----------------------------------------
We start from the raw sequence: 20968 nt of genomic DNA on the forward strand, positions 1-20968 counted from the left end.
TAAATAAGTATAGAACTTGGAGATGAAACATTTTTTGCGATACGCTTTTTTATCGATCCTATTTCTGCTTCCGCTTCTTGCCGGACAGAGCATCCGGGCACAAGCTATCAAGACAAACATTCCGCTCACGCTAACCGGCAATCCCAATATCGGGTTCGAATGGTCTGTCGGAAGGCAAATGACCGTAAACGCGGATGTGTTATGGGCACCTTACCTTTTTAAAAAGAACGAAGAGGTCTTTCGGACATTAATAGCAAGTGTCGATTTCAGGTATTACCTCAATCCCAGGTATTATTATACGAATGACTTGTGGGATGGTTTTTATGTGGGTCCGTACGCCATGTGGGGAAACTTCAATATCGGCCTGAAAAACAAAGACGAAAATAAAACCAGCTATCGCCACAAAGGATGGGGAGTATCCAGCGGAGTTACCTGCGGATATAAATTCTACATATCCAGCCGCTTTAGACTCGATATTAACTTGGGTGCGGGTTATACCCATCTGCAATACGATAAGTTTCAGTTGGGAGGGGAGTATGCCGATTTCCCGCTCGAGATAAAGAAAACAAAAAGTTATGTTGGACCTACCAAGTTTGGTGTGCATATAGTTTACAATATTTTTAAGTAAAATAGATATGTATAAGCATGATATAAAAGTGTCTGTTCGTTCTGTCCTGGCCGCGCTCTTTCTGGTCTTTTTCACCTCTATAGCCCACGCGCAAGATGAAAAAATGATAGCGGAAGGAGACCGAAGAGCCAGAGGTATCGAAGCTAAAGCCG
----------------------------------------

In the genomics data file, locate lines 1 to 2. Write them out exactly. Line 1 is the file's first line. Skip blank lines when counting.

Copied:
We start from the raw sequence: 20968 nt of genomic DNA on the forward strand, positions 1-20968 counted from the left end.
TAAATAAGTATAGAACTTGGAGATGAAACATTTTTTGCGATACGCTTTTTTATCGATCCTATTTCTGCTTCCGCTTCTTGCCGGACAGAGCATCCGGGCACAAGCTATCAAGACAAACATTCCGCTCACGCTAACCGGCAATCCCAATATCGGGTTCGAATGGTCTGTCGGAAGGCAAATGACCGTAAACGCGGATGTGTTATGGGCACCTTACCTTTTTAAAAAGAACGAAGAGGTCTTTCGGACATTAATAGCAAGTGTCGATTTCAGGTATTACCTCAATCCCAGGTATTATTATACGAATGACTTGTGGGATGGTTTTTATGTGGGTCCGTACGCCATGTGGGGAAACTTCAATATCGGCCTGAAAAACAAAGACGAAAATAAAACCAGCTATCGCCACAAAGGATGGGGAGTATCCAGCGGAGTTACCTGCGGATATAAATTCTACATATCCAGCCGCTTTAGACTCGATATTAACTTGGGTGCGGGTTATACCCATCTGCAATACGATAAGTTTCAGTTGGGAGGGGAGTATGCCGATTTCCCGCTCGAGATAAAGAAAACAAAAAGTTATGTTGGACCTACCAAGTTTGGTGTGCATATAGTTTACAATATTTTTAAGTAAAATAGATATGTATAAGCATGATATAAAAGTGTCTGTTCGTTCTGTCCTGGCCGCGCTCTTTCTGGTCTTTTTCACCTCTATAGCCCACGCGCAAGATGAAAAAATGATAGCGGAAGGAGACCGAAGAGCCAGAGGTATCGAAGCTAAAGCCG